By Alan Prendergast
By Michael Roberts
By Michael Roberts
By Amber Taufen
By Patricia Calhoun
By William Breathes
By Michael Roberts
By Melanie Asmar
The noises coming from Unit #69 are ominous: a few loud bangs, then a sort of dragging sound. The smell, too, is intense--it has floated up from the threshold to sock Dave Emge squarely in the nostrils. To his educated palate the odor appears to be a combination of unwashed body, mouse and cockroach infestation, and unventilated cooking grease.
"Health inspector," Emge barks, knocking at the door.
"I like that!" a voice beyond replies. "I say, I like that!"
"See there?" Emge says. "He already likes me. I think I like him, too."
The door opens to reveal an emaciated black man who looks to be about twenty but is actually twice that. "My testicles been shot off in 'Nam," he explains. "I got hormone troubles."
"Well, shoot," says the fortyish Emge. "You look young enough to be my son. You got roaches here?"
"Yes, and rats are coming out of this hole here and running all over me at night. I got a cold 'cause I done sat up all night pounding my own chest and being scared of these critters."
Emge creeps behind the bed, shining his flashlight into the dark corners of the room. "Here," he tells the man. "Check this out. Mice have no urinary sphincter. So whenever they squeeze themselves out of a place, they'll leave a little trail of piddle. If you shine a black light on it, it's real neat-looking, you see trails all over. And right here, where that black stuff is, you can see where your mice are coming in through the radiator. This is the best they can do for you? A veteran?"
Outside Unit #69 a small group of managers, all wearing rubber gloves, has assembled--ostensibly taking a break from spraying for cockroaches, a job they undertake either every 14 or every 21 days, depending on who's talking. A few disoriented tenants walk behind them, talking to themselves. In the room across the hall sit a very young tattooed boy and his girlfriend, who is doughy and dazed. Emge wanders over for a closer look.
"I got mad and threw my food all over the place," the boy explains. Indeed, the floor is littered with dinner.
"Oh, hell, I do that myself sometimes," Emge says. "This ain't no white-glove thing, anyway. Just looking for roaches, mice...Hey," he asks the girl. "Are you happy here? Are you a happy camper?" The girl doesn't answer.
"So," Emge asks the managers. "What's your policy on drugs, anyway?"
"Oh, we see it, they get kicked out," one replies. "That's probably why you're here. Every time we evict someone, one of you guys comes by."
"That so?" Emge says. "Hey, you all ever get raided for prostitution?"
Technically, this is none of Emge's business. As a representative of the Denver Department of Health and Hospitals, his responsibilities are limited to searching dwellings for threats to the mental and physical health of the city's residents. On the other hand, Emge and his six fellow inspectors are within their rights to search dwellings without warrants. "We're sort of subliminal," he explains. "If something weird's going on, and they know we can pop in anytime, things have a way of cleaning themselves up. Trouble moves on."
So does Emge, popping into different rooms in this three-story residence hotel crammed with cockroaches and welfare cases. He visits a large man wearing even larger boxer shorts and cooking bacon on a hot plate--and finds more roaches. Bugs are also in evidence next door, where two bullet-headed men share a tiny room with an angelically sleeping toddler. They, too, cook on hot plates hooked up precariously with extension cords.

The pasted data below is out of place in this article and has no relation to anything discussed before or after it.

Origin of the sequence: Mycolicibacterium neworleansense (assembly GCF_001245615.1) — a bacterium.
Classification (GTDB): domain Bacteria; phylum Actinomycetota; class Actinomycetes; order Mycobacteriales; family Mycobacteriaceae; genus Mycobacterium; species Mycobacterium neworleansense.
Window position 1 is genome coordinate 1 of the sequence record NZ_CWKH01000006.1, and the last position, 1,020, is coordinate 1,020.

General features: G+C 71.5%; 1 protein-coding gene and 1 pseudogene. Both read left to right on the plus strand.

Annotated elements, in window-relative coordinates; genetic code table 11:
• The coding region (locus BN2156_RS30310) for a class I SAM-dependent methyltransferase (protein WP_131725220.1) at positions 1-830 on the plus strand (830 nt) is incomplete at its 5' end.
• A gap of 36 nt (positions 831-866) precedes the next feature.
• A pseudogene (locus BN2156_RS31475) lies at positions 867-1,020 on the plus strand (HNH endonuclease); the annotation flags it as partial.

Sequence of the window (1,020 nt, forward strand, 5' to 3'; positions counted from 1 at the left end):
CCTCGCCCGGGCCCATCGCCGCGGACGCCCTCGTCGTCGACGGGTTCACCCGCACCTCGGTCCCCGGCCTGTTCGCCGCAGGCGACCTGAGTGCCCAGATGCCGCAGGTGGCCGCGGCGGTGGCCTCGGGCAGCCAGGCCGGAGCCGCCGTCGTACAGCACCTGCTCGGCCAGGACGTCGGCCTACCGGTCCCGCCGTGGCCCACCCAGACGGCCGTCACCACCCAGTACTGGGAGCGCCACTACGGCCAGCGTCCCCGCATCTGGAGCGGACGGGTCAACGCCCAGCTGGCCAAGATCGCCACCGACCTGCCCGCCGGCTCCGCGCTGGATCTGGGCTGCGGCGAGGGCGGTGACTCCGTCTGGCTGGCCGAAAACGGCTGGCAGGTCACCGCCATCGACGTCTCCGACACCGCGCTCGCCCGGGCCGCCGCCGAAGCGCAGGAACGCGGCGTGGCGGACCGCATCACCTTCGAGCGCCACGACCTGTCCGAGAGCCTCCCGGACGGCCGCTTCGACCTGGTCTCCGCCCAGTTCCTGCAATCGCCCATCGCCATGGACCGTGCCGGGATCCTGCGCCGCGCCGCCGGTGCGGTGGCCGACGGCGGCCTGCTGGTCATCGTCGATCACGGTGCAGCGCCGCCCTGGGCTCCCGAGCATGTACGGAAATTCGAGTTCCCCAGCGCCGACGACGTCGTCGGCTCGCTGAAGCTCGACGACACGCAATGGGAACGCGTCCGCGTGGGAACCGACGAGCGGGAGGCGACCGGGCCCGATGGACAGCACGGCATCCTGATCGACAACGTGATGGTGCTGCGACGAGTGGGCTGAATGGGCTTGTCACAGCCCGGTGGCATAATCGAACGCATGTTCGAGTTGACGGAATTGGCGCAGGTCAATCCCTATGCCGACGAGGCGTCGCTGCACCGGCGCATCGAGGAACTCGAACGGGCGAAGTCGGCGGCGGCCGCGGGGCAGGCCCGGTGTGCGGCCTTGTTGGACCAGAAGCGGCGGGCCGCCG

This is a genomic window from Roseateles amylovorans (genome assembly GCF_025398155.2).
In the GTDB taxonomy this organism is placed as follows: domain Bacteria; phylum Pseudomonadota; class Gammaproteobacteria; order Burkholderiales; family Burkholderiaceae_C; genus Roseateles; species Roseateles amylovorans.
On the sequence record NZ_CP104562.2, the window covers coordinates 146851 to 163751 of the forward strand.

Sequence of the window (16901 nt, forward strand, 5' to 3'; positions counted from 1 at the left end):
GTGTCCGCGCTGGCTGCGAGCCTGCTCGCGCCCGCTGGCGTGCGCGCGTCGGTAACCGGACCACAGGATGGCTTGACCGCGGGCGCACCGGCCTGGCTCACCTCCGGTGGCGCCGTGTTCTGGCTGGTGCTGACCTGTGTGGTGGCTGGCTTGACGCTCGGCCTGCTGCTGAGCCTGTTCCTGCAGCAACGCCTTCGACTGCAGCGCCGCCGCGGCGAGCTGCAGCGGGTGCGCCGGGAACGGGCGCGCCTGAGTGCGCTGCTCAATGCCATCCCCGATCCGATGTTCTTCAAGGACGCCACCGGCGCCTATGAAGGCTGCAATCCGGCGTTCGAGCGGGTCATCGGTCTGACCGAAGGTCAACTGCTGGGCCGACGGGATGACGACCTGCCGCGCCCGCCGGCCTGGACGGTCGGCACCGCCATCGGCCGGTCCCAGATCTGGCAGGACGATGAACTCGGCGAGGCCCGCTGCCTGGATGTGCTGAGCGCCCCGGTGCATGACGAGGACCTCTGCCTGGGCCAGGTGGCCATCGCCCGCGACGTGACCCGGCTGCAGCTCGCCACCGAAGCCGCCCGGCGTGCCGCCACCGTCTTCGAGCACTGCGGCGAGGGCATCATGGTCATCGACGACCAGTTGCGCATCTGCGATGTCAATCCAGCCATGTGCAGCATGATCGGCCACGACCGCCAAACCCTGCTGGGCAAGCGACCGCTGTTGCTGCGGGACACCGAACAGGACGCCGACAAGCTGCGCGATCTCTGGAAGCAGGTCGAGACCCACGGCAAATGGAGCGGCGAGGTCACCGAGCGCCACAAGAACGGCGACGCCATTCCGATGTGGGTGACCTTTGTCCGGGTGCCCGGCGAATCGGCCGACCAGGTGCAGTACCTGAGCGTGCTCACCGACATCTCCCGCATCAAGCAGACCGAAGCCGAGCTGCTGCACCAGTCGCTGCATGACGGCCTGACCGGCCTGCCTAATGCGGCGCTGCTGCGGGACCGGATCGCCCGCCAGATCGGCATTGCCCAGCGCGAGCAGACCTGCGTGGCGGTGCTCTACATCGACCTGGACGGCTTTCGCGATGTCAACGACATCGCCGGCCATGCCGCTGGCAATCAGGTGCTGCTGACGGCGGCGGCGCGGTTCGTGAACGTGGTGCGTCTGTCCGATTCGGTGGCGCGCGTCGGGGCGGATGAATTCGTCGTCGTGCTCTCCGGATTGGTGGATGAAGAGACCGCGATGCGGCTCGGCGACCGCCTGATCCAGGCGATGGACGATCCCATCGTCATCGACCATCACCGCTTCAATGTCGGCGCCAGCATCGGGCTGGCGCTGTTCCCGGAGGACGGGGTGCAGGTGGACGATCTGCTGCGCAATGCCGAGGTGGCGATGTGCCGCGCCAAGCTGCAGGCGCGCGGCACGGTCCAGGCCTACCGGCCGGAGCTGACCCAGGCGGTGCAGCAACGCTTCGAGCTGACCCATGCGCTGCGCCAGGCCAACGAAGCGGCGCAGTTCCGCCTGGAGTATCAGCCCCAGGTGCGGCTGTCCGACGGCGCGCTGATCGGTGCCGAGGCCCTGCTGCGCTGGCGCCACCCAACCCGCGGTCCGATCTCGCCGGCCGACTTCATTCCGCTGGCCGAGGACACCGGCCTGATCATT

"You gotta tell your tenants to stop doing that," Emge says. "I don't want to read about this building in the paper."
"Oh, we tell 'em..."
"I understand you got a mental element going on here," Emge observes, his tone friendly. "Your tenants are part of your problem, of course. I understand that. And your boiler room--it's one of the nicest I've seen. But," he continues, a hint of steel creeping into his voice, "you gotta look at that veteran's room. The walls need paint. These roaches are not going away. Get rid of the mice. He's re-entering society, he tells me. Well, my God, give him a decent room to re-enter it in!"
By now Emge's jawbone is within inches of the hotel owner's face. He holds this position for a beat, then backs off. "Do we have a deal?" he asks. "Oh, you bet," says the owner, who then explains that all he has ever wanted to do is help the homeless.
"Now," Emge asks, once he's out on the sidewalk and heading for his car. "How much of their bullshit did you believe?"
Like the department's other inspectors, Dave Emge was hired for his extensive background in biology and psychology--and his utter lack of squeamishness around roaches, maggots, putrefying bodies and other olfactory assaults.
"Between the seven of us," he boasts, "we have 203 years of experience on the job. We have one of the top guys in the nation at controlling urban rats. Hey, Denver doesn't have rats. We're great at what we do. Denver doesn't even have slums! We have socioeconomically depressed areas, but we don't, per se, have a slum. We even have the leading swimming pool man in the state, and you wouldn't believe the bacteria in swimming pools."
Emge himself is more of a generalist--except for his highly specialized nose. "I can instantly smell the difference between rats and mice and roaches and cat feces and dog feces," he admits. Only last month, though, he encountered a new and horrible mystery odor.